Bad news is rife in the world of business and employment today. It’s a fact of life as companies struggle to get to grips with the subdued economy. If you’re managing or supervising staff, there’s a fair chance you’ll find yourself delivering unsavoury news to your team at one point or another, and how you choose to communicate that news can make a huge difference.”No one ever wants to receive bad news, and no one wants to communicate it either,” says business communications specialist Lynn Gaertner-Johnston. “It is a huge communication challenge that requires great care, especially if the news is upsetting rather than merely inconvenient.”Breaking such news can be a nerve racking and difficult experience for even the most seasoned business communicator, but if you find yourself passing on bad tidings at work consider following some of these tips to help ease the pain:
Use multiple channels: don’t just focus on e-mail. E-mail tends to be a cold and sterile medium, unfeeling and stark. While e-mail may well be the most efficient communication tool, you should try to augment it with other, more personal channels of communication. Pick up the phone, arrange a person-to-person meetings or organise an online meetings or video conference to add a more personal and caring element to the message.
Keep people updated: there’s nothing worse than dropping a bombshell of an announcement and then clamming up. Keep the information flowing, provide frequent updates and volunteer additional information as it becomes available. People tend to take bad news on-board gradually, but once the central message sinks in they’ll be looking for more information. Be sure to provide it if you can.
Don’t try to hide it: shielding people from bad news by concealing it is always a bad move. When the inevitable happens and the news leaks out, the fallout will be far worse. Be open, honest and up front about the reality of the situation.
Don’t delay: sitting on the fence isn’t a particularly clever strategy when it comes to delivering bad news. When the news does break the fact that you knew about it for some time before passing it on will erode trust and raise suspicion about your motives. The trust of your team is hard won and crucial to your success… don’t jeopardise it.
Be professional: use appropriate language tailored to your audience, and always be professional. Take particular care before deciding to use emoticons like frowning faces and slang terms.
Temper the message: if you can do so legitimately, try and include a snippet of good news to soften the blow. Downsizing a department is very bad news for some, of course, but if it ultimately saves people’s jobs and makes the company more viable that’s good.
Don’t gloss over the negatives: while highlighting a positive aspect or outcome is a good thing, don’t attempt to disguise the negative message with positive language and corporate “spin” for the sake of it. Bad news doesn’t become any sweeter with a saccharine veneer.
Don’t forget to look out for part two of this article for more tips to help you deliver bad news more effectively.(Inspired by an entry in Lynn Gaertner-Johnston’s excellent Better Writing at Work newsletter)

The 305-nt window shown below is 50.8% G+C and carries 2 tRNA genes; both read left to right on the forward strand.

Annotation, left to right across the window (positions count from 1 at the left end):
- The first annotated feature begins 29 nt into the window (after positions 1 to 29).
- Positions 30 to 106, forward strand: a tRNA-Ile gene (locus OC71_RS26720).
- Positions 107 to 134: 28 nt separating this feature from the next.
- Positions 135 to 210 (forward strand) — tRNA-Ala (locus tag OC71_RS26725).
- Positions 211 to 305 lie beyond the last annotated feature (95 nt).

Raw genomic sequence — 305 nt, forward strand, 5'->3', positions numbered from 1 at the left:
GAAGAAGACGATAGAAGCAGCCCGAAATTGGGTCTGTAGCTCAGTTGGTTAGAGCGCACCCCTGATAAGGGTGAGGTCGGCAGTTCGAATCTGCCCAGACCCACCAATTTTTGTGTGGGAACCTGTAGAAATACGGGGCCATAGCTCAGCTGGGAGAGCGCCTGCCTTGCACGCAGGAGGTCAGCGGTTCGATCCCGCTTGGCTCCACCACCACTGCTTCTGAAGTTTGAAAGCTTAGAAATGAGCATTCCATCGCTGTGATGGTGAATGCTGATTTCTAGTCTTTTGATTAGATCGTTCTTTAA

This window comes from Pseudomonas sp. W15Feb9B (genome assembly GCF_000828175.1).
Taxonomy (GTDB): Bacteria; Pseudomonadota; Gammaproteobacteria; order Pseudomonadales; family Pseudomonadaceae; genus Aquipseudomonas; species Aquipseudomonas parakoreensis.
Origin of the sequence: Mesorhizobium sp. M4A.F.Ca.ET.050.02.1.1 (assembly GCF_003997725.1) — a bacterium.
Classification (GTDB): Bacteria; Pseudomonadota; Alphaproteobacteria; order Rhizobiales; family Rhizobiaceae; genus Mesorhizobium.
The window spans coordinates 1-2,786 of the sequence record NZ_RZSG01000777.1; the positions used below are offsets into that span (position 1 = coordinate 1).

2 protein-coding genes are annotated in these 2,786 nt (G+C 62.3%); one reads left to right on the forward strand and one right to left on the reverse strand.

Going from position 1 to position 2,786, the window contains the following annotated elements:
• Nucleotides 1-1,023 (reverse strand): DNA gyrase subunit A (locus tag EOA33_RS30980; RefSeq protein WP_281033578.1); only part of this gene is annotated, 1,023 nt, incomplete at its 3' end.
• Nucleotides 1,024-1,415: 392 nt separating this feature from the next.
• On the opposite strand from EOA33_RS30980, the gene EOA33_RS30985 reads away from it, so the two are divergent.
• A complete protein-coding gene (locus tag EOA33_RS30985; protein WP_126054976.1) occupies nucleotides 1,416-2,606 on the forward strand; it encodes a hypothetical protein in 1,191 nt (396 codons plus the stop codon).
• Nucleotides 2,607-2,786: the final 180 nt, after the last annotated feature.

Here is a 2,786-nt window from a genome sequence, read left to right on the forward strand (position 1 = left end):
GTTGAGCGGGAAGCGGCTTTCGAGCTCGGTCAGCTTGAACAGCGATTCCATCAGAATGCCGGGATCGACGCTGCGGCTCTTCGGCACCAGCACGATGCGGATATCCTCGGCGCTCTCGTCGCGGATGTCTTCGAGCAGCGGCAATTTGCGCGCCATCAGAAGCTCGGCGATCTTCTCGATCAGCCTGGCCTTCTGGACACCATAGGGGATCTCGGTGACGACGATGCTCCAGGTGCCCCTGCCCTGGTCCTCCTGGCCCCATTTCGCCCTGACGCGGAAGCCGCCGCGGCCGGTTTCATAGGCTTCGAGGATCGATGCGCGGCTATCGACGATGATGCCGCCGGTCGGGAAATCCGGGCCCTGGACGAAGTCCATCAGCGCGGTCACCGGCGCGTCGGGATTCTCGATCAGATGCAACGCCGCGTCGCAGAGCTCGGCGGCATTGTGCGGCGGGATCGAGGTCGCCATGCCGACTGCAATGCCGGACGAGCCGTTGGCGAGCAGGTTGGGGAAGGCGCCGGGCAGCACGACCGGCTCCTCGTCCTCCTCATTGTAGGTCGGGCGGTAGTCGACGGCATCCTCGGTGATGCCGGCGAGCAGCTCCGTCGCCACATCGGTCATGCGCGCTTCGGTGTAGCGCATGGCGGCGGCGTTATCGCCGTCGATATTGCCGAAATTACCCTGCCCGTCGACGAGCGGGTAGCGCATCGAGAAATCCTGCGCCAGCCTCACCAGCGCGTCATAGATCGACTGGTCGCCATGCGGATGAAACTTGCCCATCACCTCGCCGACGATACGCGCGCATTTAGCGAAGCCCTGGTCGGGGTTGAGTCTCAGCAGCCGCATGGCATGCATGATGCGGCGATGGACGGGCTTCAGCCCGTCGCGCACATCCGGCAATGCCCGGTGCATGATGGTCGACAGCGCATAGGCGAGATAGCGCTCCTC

More and more businesses are seeing the value of Twitter as a means of sharing their news updates. Twitter hasn’t replaced the traditional methods of PR, nor should it. Traditional methods like press releases, regular blog posts, on and offline media coverage all still channels businesses need to, and should use.If it’s a wise business owner however, you realise the value of adding Twitter to a corporate PR strategy, and implement it well.When it comes to instant delivery of news worthy content, there really is nothing to match Twitter.Since its launch in 2006 Twitter has evolved from a cool and groovy social media platform of bit sized banter into a multimedia force to be reckoned with. And the power of Twitter is going to increase of the coming year. You watch and see, then remember where you heard it first.For an example of how powerful it is, spend some time watching how Sky news, BBC news, and CNN use Twitter. These big media giants have turned corporate Twitter accounts into their own branded virtual journalist – their media correspondent at the scene – delivering news and two way communications, as it happens. We can all learn some valuable lessons from them too.As small businesses, we may share content on a much smaller scale, but, the principle is exactly the same. Twitter gives us a way to get information, news and content out, very quickly, to a massive audience.Current statistics suggest Twitter logs up over 400 million world-wide tweets per day, all being written, tweeted and re-tweeted by over 500 million avid Twitterers, and yes that is the official term for them!.Most people access their twitter accounts via mobile phones or tablets these days, so the potential for reaching people is increased just by the nature of user behaviour; they are literally logged on morning, noon and night. Statistics recorded give mobile devices 60% of the Twitter activity. It’s hardly surprising, it is such a quick, fast and easy platform to use, its perfect for mobile technology.Businesses who understand content marketing and implement it within social media already know that most people now follow businesses using these platforms. And the number of people engaging with commerce on social media just keeps growing. We’re preaching to the converted here, you know how important content is for SEO rankings and online lead generation. Think about all this in terms of news and PR though.Back to Twitter. Users are using Twitter as a means of following People, Organisations and businesses and being updated, real time, on their news. They are using it to keep their fingers on the pulse of trends, opinion and breaking developments in every field of interest.You can do exactly the same for your business with Twitter. Start off with the followers you have and watch the number grow and your news spread as you approach this with the mind of a true journalist.How to turn Twitter into your own ‘news correspondent at the scene’Copy the big boys – spend some time watching when and how the big news channels Tweet, and copy them. It’s a tried and tested news spreading formula which works so why attempt to reinvent the wheel?Make sure all your content is Twitter friendly. (If you don’t have Twitter, Facebook, Pinterest and Google+ as share options on your content then shame on you; take a wrap on the knuckles and lose 300 house points!)Add a cool Twitter stream to your website news page or homepage too. Link your Facebook and Twitter together. Merge all your communications channels with Twitter so you can tweet about anything and everything you need to.Use hashtags and keywords well, wisely and properly. Come up with your own hash tag if it serves a better purpose. But be careful not to get too overbearing with them, no one like a hash tag kleptomaniac. Add tiny URLs to images and content on your website or to links to more information – If you think like a journalist, act like a journalist, your information will be treated like news.Set yourself up on Tweetdeck, it will make life simpler and easier – especially when you start getting responses – and this is particularly important if you have more than one Twitter account.We’re not saying the age of the email newsletter, blog or the press release is dead. All we’re suggesting is that you add Twitter, in a clever journalistic way, to your content creating mix.